Exports rose to a record high in May, buoyed by rising demand for high-technology equipment and energy products, Statistics Canada said yesterday.
Imports were also at a record high, in what analysts said was further evidence of a thriving economy.
The May trade surplus was $3.7-billion, up sharply from $2.96-billion in April. Analysts had been expecting a surplus of $3.24-billion. Exports hit a record $34.3-billion, up from $32.79-billion and above analysts' predictions of $32.57-billion. May's record eclipses the previous high of $33.8-billion, recorded in March.
"On a particularly encouraging note, the snap-back in exports in May was broadly based across Canada's major trading partners . . . indicating Canadian exporters continue to benefit from improving demand conditions around the globe," said Derek Burleton, a senior economist at TD Economics.
Statscan said exports, which rose 4.6 per cent, continued to be volatile, as they had been all year.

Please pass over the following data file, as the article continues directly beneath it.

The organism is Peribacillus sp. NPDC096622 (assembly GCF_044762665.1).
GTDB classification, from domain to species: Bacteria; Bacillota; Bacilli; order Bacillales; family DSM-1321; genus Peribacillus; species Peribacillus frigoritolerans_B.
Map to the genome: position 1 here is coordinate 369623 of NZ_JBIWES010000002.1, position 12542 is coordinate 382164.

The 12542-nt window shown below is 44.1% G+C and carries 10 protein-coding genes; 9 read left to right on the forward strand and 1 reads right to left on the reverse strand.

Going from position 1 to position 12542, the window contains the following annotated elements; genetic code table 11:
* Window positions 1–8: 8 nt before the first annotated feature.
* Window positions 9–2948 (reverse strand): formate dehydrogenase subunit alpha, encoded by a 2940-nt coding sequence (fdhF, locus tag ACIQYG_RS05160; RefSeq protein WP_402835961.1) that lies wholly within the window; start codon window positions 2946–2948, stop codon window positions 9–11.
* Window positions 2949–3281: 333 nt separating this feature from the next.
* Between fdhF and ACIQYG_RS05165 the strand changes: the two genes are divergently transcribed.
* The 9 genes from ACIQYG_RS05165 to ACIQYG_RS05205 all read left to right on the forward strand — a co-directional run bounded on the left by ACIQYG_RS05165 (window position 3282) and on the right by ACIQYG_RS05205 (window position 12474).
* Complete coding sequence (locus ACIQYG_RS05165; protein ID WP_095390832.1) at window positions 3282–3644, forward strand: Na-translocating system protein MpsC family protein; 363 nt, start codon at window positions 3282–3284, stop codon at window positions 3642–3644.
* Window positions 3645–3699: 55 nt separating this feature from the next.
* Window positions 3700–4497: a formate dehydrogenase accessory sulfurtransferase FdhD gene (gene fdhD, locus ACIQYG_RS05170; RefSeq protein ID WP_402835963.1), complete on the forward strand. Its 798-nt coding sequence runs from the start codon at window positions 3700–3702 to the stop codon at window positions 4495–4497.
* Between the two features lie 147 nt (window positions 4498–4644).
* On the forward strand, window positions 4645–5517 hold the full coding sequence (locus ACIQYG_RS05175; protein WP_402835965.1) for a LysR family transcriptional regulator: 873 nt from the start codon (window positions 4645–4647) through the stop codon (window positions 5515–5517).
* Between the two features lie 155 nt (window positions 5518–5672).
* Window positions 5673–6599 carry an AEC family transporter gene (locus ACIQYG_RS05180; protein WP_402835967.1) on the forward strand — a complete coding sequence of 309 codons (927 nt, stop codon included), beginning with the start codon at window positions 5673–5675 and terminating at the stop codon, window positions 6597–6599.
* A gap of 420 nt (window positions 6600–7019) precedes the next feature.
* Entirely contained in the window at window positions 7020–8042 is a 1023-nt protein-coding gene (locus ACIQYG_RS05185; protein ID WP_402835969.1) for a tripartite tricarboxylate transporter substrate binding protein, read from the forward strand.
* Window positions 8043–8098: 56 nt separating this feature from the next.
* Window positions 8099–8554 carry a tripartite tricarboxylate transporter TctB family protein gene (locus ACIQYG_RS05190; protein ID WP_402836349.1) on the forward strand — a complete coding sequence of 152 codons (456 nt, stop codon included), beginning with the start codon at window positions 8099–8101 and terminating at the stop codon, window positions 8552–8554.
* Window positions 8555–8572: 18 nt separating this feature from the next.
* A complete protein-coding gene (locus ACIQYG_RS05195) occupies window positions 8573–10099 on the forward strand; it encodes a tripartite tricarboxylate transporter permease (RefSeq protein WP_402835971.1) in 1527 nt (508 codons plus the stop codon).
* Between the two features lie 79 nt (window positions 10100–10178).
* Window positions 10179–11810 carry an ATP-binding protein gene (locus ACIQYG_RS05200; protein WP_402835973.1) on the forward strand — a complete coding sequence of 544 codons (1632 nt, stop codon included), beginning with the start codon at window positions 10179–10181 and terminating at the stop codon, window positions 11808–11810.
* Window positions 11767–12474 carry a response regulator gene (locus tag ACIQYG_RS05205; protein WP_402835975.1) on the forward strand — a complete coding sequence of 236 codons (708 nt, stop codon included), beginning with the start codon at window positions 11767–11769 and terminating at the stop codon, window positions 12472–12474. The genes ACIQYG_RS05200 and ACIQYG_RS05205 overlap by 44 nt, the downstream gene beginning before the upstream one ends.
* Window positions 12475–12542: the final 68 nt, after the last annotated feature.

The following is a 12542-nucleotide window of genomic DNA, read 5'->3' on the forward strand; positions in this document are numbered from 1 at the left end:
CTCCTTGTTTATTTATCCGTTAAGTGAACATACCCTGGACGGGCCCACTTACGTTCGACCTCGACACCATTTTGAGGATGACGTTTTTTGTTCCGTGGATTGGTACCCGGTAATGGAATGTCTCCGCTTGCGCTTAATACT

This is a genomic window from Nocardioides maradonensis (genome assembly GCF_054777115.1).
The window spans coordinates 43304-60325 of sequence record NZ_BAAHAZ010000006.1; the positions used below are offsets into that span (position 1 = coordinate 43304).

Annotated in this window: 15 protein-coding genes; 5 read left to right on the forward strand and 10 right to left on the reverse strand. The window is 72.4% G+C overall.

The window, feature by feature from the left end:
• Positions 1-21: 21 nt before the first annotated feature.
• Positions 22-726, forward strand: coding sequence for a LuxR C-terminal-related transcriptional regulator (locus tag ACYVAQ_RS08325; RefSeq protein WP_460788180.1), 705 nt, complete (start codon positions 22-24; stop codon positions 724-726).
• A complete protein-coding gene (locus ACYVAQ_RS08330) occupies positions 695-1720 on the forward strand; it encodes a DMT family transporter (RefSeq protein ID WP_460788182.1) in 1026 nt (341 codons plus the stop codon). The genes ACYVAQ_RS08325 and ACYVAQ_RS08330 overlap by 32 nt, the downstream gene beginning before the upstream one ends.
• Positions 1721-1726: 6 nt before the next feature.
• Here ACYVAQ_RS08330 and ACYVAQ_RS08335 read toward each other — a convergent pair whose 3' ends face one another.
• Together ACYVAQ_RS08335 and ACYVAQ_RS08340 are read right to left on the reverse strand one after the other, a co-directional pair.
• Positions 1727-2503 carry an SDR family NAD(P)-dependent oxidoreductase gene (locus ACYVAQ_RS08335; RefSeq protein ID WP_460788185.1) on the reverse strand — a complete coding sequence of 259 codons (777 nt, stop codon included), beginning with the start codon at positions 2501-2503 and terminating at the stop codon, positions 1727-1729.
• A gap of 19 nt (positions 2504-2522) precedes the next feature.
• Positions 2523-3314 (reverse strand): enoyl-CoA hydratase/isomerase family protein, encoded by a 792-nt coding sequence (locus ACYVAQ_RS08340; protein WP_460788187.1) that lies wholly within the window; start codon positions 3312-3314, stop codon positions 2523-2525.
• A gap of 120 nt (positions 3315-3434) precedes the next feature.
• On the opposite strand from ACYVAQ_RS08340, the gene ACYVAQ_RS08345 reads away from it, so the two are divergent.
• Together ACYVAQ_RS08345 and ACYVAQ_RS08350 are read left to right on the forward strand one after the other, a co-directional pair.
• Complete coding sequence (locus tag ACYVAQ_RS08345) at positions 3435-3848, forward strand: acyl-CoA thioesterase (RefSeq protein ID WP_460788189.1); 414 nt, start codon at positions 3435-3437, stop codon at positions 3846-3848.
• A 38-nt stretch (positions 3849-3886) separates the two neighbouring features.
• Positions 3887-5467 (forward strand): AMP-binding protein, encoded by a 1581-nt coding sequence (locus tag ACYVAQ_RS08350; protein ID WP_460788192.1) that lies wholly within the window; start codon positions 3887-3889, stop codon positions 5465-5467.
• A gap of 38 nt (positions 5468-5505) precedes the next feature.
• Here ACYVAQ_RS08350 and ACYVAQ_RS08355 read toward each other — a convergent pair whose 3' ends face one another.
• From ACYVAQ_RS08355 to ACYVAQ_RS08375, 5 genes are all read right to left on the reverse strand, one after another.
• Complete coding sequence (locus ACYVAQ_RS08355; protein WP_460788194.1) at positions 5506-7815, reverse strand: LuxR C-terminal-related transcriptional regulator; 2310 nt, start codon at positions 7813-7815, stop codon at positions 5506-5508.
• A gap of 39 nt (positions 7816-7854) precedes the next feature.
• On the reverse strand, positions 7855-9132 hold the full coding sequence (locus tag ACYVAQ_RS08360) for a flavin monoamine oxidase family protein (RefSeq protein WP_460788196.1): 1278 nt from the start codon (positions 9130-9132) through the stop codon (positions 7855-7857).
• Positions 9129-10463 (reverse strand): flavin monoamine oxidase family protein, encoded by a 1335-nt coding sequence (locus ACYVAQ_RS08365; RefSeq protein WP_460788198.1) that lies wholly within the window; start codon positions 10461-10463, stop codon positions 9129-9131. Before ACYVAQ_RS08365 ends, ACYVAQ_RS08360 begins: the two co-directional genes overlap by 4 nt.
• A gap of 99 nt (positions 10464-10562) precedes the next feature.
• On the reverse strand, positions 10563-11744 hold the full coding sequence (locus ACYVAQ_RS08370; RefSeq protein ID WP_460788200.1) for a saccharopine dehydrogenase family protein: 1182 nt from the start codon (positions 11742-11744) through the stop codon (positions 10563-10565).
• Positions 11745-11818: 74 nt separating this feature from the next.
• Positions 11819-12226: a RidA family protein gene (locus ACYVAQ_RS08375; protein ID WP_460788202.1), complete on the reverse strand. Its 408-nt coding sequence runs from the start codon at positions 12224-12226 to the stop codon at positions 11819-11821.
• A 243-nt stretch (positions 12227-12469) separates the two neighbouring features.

Canada's continuing high-tech boom and the growing foreign demand for Internet services was reflected in a significant rise in exports of electronic components used in fibre optics. "Exports of high-technology equipment were up. Telecommunications and television equipment exports have been particularly strong this year, rising 13 per cent in May," Statscan said.
The figures reflect Canada's continuing reliance on the U.S. economic dynamo. A full 86 per cent of exports went to the United States, which also accounted for 72 per cent of Canada's imports. Canada's trade surplus with the United States in May hit a record $7.47-billion. The previous record of $7-billion was set in January.
National Bank Financial Inc. analyst Vincent Lepine said he expects the trade surplus to diminish as the U.S. economy continues to slow down and Canada's trade deficit with the rest of the world grows. "With the world economy also losing steam, a trend reversal is difficult to foresee," he said.